“You won’t find any embryo terminology in the federal Constitution,” said Michele Goodwin, a law professor at the University of California, Irvine, adding: “You won’t find the term ‘fetus.’ You won’t find the term ‘unborn child’.»

‘Pregnancy is not a disease,’ plaintiffs say

The FDA approved mifepristone in 2000 under a regulatory provision called Subpart H, which allows for accelerated approval of drugs that studies have shown to be safe and effective for treating serious diseases. The provision was not used to expedite drug approval, the Kaiser Family Foundation recently reported, but to regulate who could dispense the pills and where. (At that time, mifepristone could only be administered by or under the supervision of a qualified physician.)

In her ruling, Kacsmaryk argued that Subpart H should not have applied to mifepristone because pregnancy is a «normal physiological state that most women experience one or more times.»

The plaintiffs made the same point in a post-decision statement.

«Pregnancy is not a disease, and chemical abortion drugs provide no therapeutic benefit… The FDA never had the authority to approve these dangerous drugs,» said Erik Baptist, a senior counsel at Alliance Defending Freedom, which represents claimants. .

But Mary Ziegler, a law professor at the University of California, Davis, and a historian who has studied the abortion debate in the US, rejected that premise.

«Obviously, people experience complications and deaths from pregnancy, especially in the United States, which has by far the highest maternal mortality rate in the developed world,» Ziegler said. (A National Center for Health Statistics report last month found that the US maternal mortality rate increased significantly in 2021 compared to the previous two years).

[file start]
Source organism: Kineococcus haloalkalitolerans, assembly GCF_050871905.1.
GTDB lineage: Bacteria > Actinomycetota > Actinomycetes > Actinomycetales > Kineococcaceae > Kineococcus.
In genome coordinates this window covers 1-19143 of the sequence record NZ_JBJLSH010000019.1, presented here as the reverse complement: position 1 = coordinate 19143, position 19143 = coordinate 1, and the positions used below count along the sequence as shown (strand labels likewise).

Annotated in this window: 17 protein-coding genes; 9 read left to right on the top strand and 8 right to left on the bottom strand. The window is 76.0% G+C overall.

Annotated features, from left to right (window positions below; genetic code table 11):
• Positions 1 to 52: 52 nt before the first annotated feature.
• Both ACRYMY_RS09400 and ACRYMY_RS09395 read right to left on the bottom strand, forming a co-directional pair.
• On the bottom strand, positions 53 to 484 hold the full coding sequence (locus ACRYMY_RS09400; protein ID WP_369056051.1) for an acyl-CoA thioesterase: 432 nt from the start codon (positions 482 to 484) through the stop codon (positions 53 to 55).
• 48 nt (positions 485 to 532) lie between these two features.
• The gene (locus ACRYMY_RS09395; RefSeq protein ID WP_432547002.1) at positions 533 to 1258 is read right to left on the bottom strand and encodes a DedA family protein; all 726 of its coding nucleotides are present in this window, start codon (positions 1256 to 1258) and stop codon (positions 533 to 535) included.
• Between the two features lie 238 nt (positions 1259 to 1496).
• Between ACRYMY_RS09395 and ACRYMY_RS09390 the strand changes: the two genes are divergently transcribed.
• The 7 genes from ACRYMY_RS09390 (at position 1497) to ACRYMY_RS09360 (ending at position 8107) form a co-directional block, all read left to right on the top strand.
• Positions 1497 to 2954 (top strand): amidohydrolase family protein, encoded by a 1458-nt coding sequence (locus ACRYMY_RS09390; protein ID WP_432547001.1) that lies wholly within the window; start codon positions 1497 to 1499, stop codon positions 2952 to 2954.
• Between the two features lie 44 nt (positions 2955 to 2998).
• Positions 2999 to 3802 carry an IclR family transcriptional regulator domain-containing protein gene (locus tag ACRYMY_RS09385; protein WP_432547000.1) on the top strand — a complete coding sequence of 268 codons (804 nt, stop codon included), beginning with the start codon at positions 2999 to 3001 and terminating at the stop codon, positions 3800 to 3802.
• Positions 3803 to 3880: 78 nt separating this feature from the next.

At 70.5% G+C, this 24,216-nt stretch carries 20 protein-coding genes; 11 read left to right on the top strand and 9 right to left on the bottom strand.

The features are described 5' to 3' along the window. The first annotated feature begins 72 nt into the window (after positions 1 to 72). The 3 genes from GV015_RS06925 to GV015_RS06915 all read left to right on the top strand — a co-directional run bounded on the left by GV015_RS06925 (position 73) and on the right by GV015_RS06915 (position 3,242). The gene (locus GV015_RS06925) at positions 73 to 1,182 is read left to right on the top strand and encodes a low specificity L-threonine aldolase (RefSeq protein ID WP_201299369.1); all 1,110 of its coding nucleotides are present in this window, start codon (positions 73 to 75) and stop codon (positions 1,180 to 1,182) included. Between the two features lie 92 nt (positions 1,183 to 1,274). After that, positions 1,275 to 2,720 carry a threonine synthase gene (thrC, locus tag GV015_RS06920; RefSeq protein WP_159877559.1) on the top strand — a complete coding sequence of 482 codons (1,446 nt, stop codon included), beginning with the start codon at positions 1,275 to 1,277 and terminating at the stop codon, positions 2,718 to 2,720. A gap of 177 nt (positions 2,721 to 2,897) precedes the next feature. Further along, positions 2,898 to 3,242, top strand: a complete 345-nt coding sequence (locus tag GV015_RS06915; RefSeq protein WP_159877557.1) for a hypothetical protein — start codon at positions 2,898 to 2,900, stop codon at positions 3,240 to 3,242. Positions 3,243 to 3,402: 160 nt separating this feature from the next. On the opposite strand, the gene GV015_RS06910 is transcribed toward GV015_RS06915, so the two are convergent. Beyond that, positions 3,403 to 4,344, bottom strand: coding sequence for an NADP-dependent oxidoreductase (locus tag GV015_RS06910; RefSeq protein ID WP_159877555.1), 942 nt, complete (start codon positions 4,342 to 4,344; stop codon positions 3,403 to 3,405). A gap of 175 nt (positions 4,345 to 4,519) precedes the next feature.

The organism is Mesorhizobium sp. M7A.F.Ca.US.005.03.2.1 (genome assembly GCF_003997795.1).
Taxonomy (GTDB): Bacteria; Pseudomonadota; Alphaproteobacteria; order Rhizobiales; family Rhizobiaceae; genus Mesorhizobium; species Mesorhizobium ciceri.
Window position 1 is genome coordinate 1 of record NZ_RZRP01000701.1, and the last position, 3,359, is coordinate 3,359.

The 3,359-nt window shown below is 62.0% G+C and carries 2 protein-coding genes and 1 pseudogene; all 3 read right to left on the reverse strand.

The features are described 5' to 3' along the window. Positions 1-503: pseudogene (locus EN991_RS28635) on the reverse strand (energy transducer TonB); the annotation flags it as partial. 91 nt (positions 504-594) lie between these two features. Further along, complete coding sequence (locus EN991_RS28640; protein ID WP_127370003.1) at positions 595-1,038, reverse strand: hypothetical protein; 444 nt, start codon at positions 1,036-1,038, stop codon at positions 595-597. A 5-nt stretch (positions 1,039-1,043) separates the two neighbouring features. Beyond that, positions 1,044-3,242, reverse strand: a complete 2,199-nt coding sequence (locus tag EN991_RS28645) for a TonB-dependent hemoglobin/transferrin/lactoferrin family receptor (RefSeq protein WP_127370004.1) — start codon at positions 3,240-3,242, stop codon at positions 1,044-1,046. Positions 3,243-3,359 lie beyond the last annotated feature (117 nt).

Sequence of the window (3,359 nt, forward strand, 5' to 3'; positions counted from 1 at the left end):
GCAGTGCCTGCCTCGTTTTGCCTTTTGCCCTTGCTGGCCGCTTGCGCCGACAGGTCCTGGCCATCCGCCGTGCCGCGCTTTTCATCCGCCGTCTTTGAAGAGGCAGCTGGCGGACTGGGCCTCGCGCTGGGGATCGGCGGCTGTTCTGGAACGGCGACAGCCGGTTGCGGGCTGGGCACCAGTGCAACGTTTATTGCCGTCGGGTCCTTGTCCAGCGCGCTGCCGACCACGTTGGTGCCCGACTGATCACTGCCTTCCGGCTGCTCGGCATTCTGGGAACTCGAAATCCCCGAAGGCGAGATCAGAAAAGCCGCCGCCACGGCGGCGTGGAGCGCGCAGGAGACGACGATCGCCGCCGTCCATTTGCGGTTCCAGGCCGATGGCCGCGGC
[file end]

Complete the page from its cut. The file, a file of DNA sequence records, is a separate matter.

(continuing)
Villavicencio said that pregnancy can be thought of both as a natural state for women to experience and as a medical condition that requires specialized care.

«There’s a reason insurance covers it. There’s a reason you have doctors who train half their lives to treat people who are pregnant, because it’s absolutely a different condition than not being pregnant.» he said, and added. , «I think it really goes against the facts and understanding to suggest that it’s not a potentially dangerous condition.»

One key question: Do those challenging the FDA have the legal standing to sue?

In defending the FDA, Justice Department lawyers have questioned whether the group that filed the lawsuit has the ability to do so. To bring a lawsuit, a party must be able to show that they have suffered an injury.

Attorney Erin Morrow Hawley argued on behalf of the plaintiffs at a hearing last month that the approval of mifepristone hurt some doctors because it forces them, «against their deepest ethical, medical and religious convictions, to participate in and terminate abortions.» electives». «

Kacsmaryk agreed, concluding that «adverse events from chemical abortion medications can overwhelm the medical system and place ‘enormous pressure and stress’ on physicians during emergencies and complications.»

But Ziegler disputed that reasoning. Usually, at least one plaintiff needs a «specific injury to get on his feet,» she said, but in his opinion, «it doesn’t seem like we have one here.»

Then there’s the question of whether it’s too late to challenge the FDA’s approval 22 years later. Kacsmaryk said the plaintiffs can still sue because the FDA changed its rules on mifepristone in 2016 and 2021, thus reopening its approval to challenges.

It’s unusual legal reasoning, Ziegler said: «The judge basically had to go through a lot of hoops to get there.»